Efforts to Salvage Peace Negotiations
- 28 August 2013
Once again, serious challenges threaten Palestinian-Israeli peace negotiations after their resumption following efforts made by US Secretary of State John Kerry, who succeeded in bringing the two sides back to the negotiating table after the suspension of talks in 2010. However, the cancellation of a session for negotiations, that was scheduled to take place in Jericho on Monday, clearly indicates the deep-seated problems exacerbated by Israel’s recent killing of three young Palestinians in the Qalandia refugee camp near Jerusalem. This was followed by announcements of Israel’s new settlement plans in West Bank and East Jerusalem.
Palestinian Authority spokesman Nabil Abu Rudeineh called upon the US administration to “take quick and serious steps” and intervene now to thwart the collapse of negotiations. This reflects Palestinian concerns over Israeli practices and how far the Netanyahu government will go to avoid fulfilling its responsibilities toward the peace process. The United Nations special envoy to the Middle East Robert Serry warned few days ago that Palestinian-Israeli peace negotiations may fail. On Monday Egyptian Foreign Minister Nabil Fahmy said that the “murderous Israeli practices” against the Palestinians will undermine and reduce any chances of success of these negotiations.
Such statements undoubtedly reflect a deep awareness of the impact of the failure of the current negotiations, especially in light of the rapid developments taking place across the Middle East. Suspension of negotiations could entail serious implications because it gives the forces of extremism and violence the opportunity to justify their distorted interpretations. This would also weaken the forces of moderation and coexistence, which might find themselves in an awkward position, unable to voice their opinion or justify their actions.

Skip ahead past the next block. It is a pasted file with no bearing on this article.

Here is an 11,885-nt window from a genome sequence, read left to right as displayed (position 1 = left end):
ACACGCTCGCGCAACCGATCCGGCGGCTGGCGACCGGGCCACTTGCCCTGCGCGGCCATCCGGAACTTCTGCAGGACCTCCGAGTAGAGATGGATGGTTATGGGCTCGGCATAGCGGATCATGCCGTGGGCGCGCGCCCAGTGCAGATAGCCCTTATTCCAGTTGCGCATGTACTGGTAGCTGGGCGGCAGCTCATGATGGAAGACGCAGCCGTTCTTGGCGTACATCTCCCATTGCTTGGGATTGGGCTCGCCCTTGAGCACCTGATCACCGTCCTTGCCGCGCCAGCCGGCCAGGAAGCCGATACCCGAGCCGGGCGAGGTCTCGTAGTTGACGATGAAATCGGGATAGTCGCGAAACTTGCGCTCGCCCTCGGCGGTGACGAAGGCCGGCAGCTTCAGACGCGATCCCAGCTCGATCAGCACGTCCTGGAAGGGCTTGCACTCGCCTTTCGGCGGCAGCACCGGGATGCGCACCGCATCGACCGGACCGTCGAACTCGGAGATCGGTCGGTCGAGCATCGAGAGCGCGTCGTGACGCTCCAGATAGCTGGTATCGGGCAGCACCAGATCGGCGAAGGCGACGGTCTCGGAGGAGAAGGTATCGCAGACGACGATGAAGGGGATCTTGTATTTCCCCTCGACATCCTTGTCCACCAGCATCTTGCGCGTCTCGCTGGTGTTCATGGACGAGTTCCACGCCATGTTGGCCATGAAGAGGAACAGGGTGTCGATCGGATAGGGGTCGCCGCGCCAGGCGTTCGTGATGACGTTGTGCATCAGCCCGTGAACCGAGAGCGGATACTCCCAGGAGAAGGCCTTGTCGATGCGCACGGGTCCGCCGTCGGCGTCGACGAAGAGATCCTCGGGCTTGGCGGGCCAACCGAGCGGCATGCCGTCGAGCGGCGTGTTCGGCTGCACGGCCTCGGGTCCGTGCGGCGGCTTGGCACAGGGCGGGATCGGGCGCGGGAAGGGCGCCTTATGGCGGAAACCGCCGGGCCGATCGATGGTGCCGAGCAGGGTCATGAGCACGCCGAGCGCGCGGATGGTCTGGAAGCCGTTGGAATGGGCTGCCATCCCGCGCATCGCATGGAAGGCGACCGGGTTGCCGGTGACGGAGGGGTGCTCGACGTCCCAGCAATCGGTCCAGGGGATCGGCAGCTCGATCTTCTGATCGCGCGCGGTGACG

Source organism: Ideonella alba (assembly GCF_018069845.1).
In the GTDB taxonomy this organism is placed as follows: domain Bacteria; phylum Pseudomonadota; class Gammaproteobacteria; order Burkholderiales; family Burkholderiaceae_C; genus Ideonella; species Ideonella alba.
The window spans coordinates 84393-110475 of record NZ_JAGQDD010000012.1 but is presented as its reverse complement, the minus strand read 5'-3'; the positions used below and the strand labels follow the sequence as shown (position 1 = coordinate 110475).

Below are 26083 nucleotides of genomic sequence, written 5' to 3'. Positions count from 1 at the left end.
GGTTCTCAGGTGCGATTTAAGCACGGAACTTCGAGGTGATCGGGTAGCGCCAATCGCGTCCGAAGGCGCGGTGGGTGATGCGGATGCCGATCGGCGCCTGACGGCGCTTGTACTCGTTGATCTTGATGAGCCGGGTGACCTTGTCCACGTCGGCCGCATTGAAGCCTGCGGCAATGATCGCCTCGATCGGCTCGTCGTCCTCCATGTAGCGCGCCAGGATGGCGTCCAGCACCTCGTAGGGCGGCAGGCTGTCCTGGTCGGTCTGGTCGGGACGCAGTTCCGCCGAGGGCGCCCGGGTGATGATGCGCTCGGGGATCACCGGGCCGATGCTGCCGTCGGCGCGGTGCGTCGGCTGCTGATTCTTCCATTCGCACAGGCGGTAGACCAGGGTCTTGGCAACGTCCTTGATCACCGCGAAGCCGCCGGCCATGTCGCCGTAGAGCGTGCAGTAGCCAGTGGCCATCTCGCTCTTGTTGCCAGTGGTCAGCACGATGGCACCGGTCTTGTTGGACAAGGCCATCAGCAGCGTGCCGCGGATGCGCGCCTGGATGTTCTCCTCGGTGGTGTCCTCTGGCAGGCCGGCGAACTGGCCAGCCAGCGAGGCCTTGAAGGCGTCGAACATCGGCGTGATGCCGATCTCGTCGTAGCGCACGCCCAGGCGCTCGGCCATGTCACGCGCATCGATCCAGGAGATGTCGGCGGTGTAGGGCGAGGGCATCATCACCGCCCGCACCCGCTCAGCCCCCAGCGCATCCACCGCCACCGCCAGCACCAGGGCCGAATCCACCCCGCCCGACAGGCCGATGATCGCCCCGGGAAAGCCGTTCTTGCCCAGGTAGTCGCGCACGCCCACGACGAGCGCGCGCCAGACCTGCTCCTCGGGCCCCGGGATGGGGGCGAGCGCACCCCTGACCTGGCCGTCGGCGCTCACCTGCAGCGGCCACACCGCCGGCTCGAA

Moreover, any procrastination in current negotiations will further complicate the problems and narrow the chances of any agreement that satisfies both parties, and meets the references of the Madrid Conference of 1991, which is based on the land-for-peace principle and the establishment of an independent Palestinian state within 1967 borders. No process of negotiations between Israel and Palestinians will ever achieve success without effective support by international actors who must put more pressure on Israel to comply with the requirements of peace and abide by its commitments.
Over the years, successive Israeli governments have used different methods to evade compliance with peace obligations and have tried to strip the peace process of its contents and replace it with false conditions so that references to the provisions of the peace process are circumvented. To avoid the collapse of current negotiations, experience of recent years should be taken into account, which shows that Israel has its own perception of peace that is not in line with the legitimate Palestinian rights or resolutions of international legitimacy. It is hence time for real intervention to exert more pressure on the Netanyahu government to ensure that the current opportunity for peace is not frittered away.